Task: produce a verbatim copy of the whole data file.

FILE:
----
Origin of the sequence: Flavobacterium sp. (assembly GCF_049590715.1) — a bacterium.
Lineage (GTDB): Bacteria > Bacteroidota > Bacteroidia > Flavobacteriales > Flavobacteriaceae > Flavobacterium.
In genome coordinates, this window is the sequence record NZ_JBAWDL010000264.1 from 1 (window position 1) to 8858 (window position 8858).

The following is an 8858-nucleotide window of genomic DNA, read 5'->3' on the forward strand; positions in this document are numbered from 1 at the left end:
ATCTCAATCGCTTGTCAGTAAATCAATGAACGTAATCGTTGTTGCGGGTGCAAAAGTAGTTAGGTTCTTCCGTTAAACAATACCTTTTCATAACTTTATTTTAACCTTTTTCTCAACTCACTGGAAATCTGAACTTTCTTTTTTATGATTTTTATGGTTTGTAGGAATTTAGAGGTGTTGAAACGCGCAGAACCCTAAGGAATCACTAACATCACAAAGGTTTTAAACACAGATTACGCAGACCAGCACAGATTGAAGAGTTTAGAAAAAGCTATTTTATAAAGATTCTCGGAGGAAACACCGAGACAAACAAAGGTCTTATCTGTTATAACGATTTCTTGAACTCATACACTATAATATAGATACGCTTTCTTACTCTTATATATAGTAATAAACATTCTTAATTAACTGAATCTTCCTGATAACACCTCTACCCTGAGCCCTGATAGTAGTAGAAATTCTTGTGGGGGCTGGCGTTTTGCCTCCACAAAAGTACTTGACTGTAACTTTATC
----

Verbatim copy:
Origin of the sequence: Flavobacterium sp. (assembly GCF_049590715.1) — a bacterium.
Lineage (GTDB): Bacteria > Bacteroidota > Bacteroidia > Flavobacteriales > Flavobacteriaceae > Flavobacterium.
In genome coordinates, this window is the sequence record NZ_JBAWDL010000264.1 from 1 (window position 1) to 8858 (window position 8858).

The following is an 8858-nucleotide window of genomic DNA, read 5'->3' on the forward strand; positions in this document are numbered from 1 at the left end:
ATCTCAATCGCTTGTCAGTAAATCAATGAACGTAATCGTTGTTGCGGGTGCAAAAGTAGTTAGGTTCTTCCGTTAAACAATACCTTTTCATAACTTTATTTTAACCTTTTTCTCAACTCACTGGAAATCTGAACTTTCTTTTTTATGATTTTTATGGTTTGTAGGAATTTAGAGGTGTTGAAACGCGCAGAACCCTAAGGAATCACTAACATCACAAAGGTTTTAAACACAGATTACGCAGACCAGCACAGATTGAAGAGTTTAGAAAAAGCTATTTTATAAAGATTCTCGGAGGAAACACCGAGACAAACAAAGGTCTTATCTGTTATAACGATTTCTTGAACTCATACACTATAATATAGATACGCTTTCTTACTCTTATATATAGTAATAAACATTCTTAATTAACTGAATCTTCCTGATAACACCTCTACCCTGAGCCCTGATAGTAGTAGAAATTCTTGTGGGGGCTGGCGTTTTGCCTCCACAAAAGTACTTGACTGTAACTTTATC